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Fluid robots now a possibility: Worlds first liquid magnet developed.

liquid magnet | wireless fluid robots
Lava International

Liquid magnets, is that even a thing? Well, it is and has been for a while. Previously, they needed a constant external magnetic field to show magnetic properties. However, a new development reveals the first ever-magnetic liquid magnet.

A liquid magnet is made up of nano metal particles. But they behave as a magnet only in the presence of a magnetic field. However, by using a special oil-polymer mixture, researchers at the University of Massachusetts, have succeeded in jamming the particles close together at the surface. This resulted in a forever magnetic liquid magnet.

This discovery cames as a result of hard perseverance of seven years. The researchers aimed to transform paramagnetic ferrofluids into permanent magnets. Ferrofluids are the plain metal particles floating in a liquid.

liquid magnet

Most of the solid permanent magnets are ferromagnetic. The term sounds fancy, but believe me, it’s not. We encounter them in our everyday use. For, an instance the magnet in your refrigerator. Their electrons align whenever exposed to a magnetic field. The nano-sized particles of ferromagnets if suspended in a liquid is called a ferrofluid.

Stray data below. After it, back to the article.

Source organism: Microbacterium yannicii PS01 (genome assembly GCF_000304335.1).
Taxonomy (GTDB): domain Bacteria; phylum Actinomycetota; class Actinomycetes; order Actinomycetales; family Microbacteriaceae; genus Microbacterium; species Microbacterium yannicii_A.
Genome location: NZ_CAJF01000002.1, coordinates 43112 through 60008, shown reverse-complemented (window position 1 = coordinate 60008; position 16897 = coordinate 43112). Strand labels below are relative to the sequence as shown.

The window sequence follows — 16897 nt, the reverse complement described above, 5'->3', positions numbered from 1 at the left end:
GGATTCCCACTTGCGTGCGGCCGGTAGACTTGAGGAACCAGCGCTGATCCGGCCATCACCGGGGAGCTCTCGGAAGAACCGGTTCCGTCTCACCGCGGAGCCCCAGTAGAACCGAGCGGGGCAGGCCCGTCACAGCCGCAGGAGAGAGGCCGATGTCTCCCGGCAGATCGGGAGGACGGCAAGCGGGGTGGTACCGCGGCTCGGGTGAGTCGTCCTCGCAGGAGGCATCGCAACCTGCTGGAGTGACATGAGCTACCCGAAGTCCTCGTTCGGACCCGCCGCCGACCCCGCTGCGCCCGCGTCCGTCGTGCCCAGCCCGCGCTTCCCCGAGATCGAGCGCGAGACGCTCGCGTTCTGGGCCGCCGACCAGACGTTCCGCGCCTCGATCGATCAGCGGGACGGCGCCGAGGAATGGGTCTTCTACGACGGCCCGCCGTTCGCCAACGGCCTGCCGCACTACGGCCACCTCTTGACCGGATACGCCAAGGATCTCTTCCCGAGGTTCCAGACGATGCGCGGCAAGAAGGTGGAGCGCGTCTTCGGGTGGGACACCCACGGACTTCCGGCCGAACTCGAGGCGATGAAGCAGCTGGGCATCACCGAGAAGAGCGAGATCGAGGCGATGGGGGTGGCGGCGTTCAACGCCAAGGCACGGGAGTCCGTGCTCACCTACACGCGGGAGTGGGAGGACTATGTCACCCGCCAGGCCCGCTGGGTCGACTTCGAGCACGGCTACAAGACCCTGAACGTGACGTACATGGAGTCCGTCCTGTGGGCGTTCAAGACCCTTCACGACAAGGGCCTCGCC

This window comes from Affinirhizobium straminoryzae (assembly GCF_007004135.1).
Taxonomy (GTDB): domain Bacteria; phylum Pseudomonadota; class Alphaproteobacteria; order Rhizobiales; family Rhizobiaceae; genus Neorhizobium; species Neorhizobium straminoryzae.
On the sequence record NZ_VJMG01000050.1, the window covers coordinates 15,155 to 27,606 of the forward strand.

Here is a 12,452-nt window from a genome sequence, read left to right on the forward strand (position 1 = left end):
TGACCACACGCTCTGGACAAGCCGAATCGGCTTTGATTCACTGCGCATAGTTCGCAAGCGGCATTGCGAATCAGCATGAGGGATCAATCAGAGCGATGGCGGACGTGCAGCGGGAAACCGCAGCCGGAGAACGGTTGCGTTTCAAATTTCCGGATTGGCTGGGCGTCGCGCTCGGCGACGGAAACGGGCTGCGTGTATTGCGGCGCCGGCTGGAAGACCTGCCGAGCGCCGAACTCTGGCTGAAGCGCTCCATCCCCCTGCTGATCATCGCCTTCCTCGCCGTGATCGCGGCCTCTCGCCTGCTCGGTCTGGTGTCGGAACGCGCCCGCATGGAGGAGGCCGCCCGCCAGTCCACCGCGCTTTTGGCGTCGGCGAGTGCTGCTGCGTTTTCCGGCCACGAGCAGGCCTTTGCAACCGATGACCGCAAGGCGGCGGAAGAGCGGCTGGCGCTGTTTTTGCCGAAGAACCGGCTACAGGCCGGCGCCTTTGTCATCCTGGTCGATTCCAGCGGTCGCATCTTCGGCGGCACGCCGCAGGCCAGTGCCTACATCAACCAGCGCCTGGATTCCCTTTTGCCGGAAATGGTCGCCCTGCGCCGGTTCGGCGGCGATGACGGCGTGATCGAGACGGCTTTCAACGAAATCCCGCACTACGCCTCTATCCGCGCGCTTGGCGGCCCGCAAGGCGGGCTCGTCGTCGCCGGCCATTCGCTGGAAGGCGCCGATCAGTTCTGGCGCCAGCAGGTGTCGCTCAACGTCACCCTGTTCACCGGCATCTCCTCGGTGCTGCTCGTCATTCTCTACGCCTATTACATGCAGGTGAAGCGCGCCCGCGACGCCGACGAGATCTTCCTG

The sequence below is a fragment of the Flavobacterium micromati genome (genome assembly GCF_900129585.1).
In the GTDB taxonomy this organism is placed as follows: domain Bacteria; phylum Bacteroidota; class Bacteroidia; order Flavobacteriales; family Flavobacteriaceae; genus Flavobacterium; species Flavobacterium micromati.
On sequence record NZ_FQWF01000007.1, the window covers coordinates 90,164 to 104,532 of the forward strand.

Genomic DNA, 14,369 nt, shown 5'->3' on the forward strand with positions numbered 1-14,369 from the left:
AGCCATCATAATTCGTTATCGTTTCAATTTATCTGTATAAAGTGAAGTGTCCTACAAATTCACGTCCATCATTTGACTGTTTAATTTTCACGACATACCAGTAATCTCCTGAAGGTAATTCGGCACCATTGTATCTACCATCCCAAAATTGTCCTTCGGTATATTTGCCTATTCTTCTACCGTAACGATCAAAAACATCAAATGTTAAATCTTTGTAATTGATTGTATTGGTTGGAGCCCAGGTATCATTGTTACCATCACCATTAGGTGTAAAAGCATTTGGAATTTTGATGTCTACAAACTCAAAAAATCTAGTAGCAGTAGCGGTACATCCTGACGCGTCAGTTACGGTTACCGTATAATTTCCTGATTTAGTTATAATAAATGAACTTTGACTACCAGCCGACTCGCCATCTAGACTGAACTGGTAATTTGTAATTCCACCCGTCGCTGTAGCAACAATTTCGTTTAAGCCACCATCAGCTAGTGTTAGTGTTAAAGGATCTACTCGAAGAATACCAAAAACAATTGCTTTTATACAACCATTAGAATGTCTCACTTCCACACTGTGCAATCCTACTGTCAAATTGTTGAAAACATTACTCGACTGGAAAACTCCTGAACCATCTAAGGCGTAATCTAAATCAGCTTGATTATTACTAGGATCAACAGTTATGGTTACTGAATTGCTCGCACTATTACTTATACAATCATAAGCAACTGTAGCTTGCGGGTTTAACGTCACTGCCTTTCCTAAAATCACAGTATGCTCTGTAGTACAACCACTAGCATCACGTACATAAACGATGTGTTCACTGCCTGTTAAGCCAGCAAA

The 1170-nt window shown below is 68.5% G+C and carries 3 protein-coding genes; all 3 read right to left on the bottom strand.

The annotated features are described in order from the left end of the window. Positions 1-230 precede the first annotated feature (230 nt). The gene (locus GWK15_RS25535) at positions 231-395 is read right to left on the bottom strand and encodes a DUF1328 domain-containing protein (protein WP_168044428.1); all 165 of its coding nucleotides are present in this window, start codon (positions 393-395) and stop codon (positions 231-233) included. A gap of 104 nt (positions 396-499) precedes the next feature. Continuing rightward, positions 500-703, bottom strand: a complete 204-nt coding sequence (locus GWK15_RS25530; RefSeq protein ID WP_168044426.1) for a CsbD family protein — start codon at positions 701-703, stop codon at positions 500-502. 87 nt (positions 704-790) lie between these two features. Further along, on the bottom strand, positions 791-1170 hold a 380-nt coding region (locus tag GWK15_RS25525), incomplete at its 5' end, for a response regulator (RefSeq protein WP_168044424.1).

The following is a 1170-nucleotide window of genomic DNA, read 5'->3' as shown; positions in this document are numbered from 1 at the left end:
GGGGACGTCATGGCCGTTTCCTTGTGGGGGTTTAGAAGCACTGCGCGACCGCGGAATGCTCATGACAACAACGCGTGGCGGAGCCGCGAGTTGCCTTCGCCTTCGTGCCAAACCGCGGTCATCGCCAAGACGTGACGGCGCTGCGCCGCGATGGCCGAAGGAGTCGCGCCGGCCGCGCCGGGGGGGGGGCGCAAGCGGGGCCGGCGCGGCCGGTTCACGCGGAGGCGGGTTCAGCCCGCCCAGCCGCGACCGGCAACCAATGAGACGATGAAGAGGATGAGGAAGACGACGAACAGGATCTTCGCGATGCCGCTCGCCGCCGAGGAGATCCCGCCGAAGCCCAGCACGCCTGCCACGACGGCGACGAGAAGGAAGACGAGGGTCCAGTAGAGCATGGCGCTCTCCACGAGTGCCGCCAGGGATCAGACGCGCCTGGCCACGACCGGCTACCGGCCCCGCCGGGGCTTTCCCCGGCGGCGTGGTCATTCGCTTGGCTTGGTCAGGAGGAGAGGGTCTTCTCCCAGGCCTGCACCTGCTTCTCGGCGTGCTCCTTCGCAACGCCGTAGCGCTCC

From the rotating seals in a hard disc to a loudspeaker, ferrofluids are present in various technologies. However, they are only magnetic in the presence of a magnetic field. Removal of that field spells the end of their magnetic behavior. So basically researchers decreased the distance between each drop of the liquid to mere 8nm. The result- they stayed magnetized.

Such close packing of the particles forms a layer around the outside of the liquid that behaves similar to a solid magnet. Therefore, when exposed to a magnetic field, the particles on the surface, as well as those insides, react in unison. Furthermore, they retain their magnetic properties even if divided into smaller drops.

Amazingly, the droplets can change shape in order to adapt to their surroundings. And that too without losing their magnetic properties. The droplets can be controlled remotely. This spells a new age of advanced instruments and material theories. For example, a magnetically controlled robot might perform an operation on you in the near future. Or maybe we might even witness the wireless soft-moving robots. There’s not really a limit to one’s imagination, is there?